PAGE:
I’ve already talked about the importance of building a strong employer brand and how essential it is to carefully nurture the relationship with job seekers and employees in one of my previous blog posts. And I hope all businesses, no matter how big or small they are, are aware of the importance of investing time and money into building a great and attractive employer brand.

Building a robust, trusted employer brand can be a time consuming, expensive process but should be viewed as an essential ingredient in any talent attraction strategy in order to attract, retain top talent and drive profit and innovation within a business. If it’s not well taken care of, it can bring more damage than benefits…

I’ve heard this quote many times and I tend to believe it’s very true: “it can take years to build a brand and only five minutes to destroy it”.

So, here they are, 3 simple ways to completely destroy your employer brand:

  • Offering a poor applicant experience. The truth is that, unfortunately, many companies aren’t going above and beyond with their hiring process. Candidates usually put a great deal of effort into CVs, cover letters, application forms, company research or interview preparation. But, over the past few years, it has become acceptable for companies to ignore these applicants, the very people that they have spent all that money and energy generating. Moreover, lots of businesses are starting to create very long application’ processes, they sometimes oversell a vacancy, don’t read the candidate’s application or post job specifications that are unclear. The candidate experience is important to both job seekers and employers as employers who regularly provide bad candidate experience don’t go unnoticed.
  • Avoiding to give feedback or performance reviews. Employees crave feedback and performance reviews and these are among the most valuable resources for an employer. Ideally, regular conversations between employers and employees should take place throughout the year as performance problems can be easily resolved when they are promptly brought up and good performance can be enhanced if employees are given positive feedback. In addition to regular feedback, a more formal annual performance review should also be given. But delivering it can be time consuming so many employers choose to avoid and maybe forget about this topic taking the employees the chance to reflect, reset and re-focus on achieving new goals and professional growth.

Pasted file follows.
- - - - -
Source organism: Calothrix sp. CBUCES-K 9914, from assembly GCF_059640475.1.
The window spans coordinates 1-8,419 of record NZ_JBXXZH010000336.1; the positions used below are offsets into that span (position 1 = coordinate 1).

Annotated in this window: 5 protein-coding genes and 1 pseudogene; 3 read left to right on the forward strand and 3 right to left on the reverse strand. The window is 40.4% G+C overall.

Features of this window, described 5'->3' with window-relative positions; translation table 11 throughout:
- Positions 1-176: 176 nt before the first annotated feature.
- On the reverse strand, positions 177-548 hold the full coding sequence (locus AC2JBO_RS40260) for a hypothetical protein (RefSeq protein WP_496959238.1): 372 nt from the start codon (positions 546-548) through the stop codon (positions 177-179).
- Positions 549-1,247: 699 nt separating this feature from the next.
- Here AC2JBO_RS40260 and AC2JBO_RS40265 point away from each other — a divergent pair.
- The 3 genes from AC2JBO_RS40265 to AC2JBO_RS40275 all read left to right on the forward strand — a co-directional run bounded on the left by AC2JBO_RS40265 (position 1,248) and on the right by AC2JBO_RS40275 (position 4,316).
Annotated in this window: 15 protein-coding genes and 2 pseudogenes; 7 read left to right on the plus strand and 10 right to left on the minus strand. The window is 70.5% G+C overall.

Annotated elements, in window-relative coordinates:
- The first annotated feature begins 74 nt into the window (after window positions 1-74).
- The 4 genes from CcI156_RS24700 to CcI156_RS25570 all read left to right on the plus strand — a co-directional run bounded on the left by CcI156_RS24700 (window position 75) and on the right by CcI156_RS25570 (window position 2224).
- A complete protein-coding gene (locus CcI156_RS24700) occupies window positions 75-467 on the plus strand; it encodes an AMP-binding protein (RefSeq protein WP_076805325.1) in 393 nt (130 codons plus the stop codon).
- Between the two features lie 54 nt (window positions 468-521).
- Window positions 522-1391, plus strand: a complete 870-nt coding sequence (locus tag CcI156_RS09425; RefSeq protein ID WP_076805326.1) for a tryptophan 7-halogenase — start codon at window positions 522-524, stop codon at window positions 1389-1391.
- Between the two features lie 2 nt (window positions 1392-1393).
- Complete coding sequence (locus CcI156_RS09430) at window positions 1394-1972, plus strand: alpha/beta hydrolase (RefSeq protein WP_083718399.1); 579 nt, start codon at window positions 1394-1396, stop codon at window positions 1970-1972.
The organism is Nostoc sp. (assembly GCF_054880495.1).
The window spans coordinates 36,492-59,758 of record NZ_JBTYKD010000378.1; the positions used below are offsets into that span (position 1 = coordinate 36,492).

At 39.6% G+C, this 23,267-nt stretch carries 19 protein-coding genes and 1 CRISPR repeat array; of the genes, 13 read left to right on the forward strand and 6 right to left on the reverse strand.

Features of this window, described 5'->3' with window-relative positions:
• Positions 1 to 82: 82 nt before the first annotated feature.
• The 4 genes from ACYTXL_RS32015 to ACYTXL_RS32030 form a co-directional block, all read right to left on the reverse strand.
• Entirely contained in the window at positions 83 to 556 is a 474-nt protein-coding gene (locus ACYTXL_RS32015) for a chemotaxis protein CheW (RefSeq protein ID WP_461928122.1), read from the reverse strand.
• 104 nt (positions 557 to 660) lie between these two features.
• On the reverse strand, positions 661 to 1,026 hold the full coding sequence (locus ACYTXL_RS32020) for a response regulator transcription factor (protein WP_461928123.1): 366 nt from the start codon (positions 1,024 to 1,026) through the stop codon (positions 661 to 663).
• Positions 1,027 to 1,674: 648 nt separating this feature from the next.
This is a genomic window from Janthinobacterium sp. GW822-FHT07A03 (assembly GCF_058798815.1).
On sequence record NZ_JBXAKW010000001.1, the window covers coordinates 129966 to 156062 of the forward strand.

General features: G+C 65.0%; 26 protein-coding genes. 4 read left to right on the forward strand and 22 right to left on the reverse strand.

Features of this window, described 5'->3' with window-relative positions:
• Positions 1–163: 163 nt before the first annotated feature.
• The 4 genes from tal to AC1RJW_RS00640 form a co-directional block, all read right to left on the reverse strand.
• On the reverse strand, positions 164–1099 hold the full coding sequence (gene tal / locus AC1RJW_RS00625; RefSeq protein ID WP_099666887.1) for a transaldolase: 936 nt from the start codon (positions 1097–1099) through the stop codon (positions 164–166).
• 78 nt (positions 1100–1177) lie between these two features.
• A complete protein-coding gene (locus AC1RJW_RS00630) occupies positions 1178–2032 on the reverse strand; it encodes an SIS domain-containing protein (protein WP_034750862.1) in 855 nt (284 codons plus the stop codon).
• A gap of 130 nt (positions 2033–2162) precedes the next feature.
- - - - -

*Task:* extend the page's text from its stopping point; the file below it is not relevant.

• Failing to match promises. There’s nothing worse than failing to match the reality of what a new employee was promised… All employees are expecting the company to deliver on its promises, to be honest and open in all communications, to invest in them and treat them fairly. Therefore, each company should make sure everything they promised will be delivered once the employee joins the business. This is a sure way to find greater success in talent attraction and retention strategies.

With social media, globalization and businesses becoming increasingly transparent, word can get around very quickly therefore all employers should be aware that an employer brand can provide them with a strong competitive advantage. And I will talk about this and ways to build a strong employer brand in a future blog post.

Views: 142

Comment by Keith D. Halperin on November 5, 2013 at 1:08pm

Thankd, Irina. In a high-un(der)employment job market, if a company isn’t an “Employer of Choice” (EOC), it doesn’t have to treat  anybody well except perhaps “the Fabulous 5%” people and some other-in-demand-skills folks. If it is an EOC, the company doesn’t have to treat anybody well but the politically well-connected “Fab 5″, etc. It comes down to power: if you have power (and hiring companies do), you don’t really have to treat well anybody you don’t want to who doesn’t have power, and the vast majority of applicants DON'T.


No Cheers,






You need to be a member of RecruitingBlogs to add comments!

Join RecruitingBlogs


All the recruiting news you see here, delivered straight to your inbox.

Just enter your e-mail address below


RecruitingBlogs on Twitter

© 2024   All Rights Reserved   Powered by

Badges  |  Report an Issue  |  Privacy Policy  |  Terms of Service